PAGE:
With the State of the Union and the upcoming President's Day vacation, I have overheard my beloved after-school study buddies discussing the presidency on several occasions over the past few weeks. They agree that it would be "super awesome amazing!" to be president. You would never have to make your bed or do homework. But sadly, you would still probably have to do "real boring stuff" sometimes.
Keeping their chats in mind, I readied today's group project. I asked the kids if they knew who the current president is. After I pinky-promised them it was not Washington...or Lincoln (Eventually one of my girls proudly stated, "I know! It's ARACK ARANA!" Close enough.), I sat down with each child, and posed a question: If you could tell the president one thing, what would it be? It could be anything; a piece of advice, suggestion, criticism, something you want to change, anything at all.
Some had an idea immediately. Some sat deep in thought for a few moments. Regardless of the length of time it took them, the little bits of wisdom they doled out are pure magic.
Originally, the idea was to write their thoughts on their own illustrations, and send them off to the White House. And, I will still do that. We're hoping for a response from President Arack Arana himself, fingers crossed. But I just can't keep this level of genius between myself, and the White House staffers tasked with reading adorable kid mail.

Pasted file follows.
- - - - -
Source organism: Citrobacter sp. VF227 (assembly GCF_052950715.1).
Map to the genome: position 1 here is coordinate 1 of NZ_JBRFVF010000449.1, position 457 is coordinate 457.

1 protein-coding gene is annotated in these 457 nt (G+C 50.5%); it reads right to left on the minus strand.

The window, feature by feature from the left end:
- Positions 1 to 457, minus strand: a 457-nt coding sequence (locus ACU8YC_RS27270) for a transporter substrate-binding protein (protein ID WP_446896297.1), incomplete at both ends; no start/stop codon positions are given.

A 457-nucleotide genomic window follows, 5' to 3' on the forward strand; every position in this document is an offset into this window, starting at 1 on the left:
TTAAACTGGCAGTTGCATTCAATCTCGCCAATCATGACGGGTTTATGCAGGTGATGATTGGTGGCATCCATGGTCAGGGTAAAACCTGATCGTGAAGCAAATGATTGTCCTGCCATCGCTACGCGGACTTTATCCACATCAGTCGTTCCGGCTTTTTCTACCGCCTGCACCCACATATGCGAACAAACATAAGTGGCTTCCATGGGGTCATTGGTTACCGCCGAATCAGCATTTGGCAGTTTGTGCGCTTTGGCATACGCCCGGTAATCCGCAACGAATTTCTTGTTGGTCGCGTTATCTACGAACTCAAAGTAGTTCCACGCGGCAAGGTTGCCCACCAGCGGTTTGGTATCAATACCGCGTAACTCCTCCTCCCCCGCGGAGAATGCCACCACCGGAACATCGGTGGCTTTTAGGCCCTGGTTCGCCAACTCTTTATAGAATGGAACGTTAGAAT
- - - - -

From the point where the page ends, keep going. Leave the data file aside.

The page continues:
"If I was the president, I would say, 'Girls are allowed to wear ties!'" --age 7
"Make peace with everybody in the world. Right now." --age 8
"If I was the president, I would make sure everybody is safe. Even the boys." --age 7
"Be more like Abe Lincoln." --age 7
"Thank you for making this a better place." --age 6
"BRING US DOUGHNUTS!" --age 7
"You are the nicest president. But I don't know the other presidents." --age 6
"Be in charge of our whole school." --age 6
"You should take care of your family and your country!" --age 8
"If I was the President of the United States, I would rule the school. I think you could probably rule the school too." --age 6
"I think you should give us cupcakes every day." --age 7
"I like how you gave your speech on TV. You had a serious face. If I did that, I would barf." --age 7
"If I was the president, I would make everyone wear purple. It's my favorite color." --age 6
"Go to the North Pole." --age 6
"If I was the president, I would do things you don't get to do that often...like see a circus." --age 7
"Ban homework from the USA, and give everyone a dog to cuddle." --age 7
"If I was the president, I would run every restaurant in the world, and I would make everyone eat my food. They would love it." --age 8
"I want to be president when I grow up too. Maybe you could teach me?" --age 7
"I like George Washington more than you, because he makes quarters and fights in the army. You don't do that stuff." --age 6
"You should change all the cafeteria food to macaroni and cheese." --age 8
Don't think of the preceding just as 20 cute statements
from six to eight year old children. Consider them as indisputable
evidence that kids are better than us. Children are a lot more worldly and wise than they are given credit for. Clearly, they have their itty bitty fingers on the pulse of the nation. They know the issues that matter. They understand the problems of the masses, and they know exactly how to solve them: With cupcakes, doughnuts, and macaroni and cheese.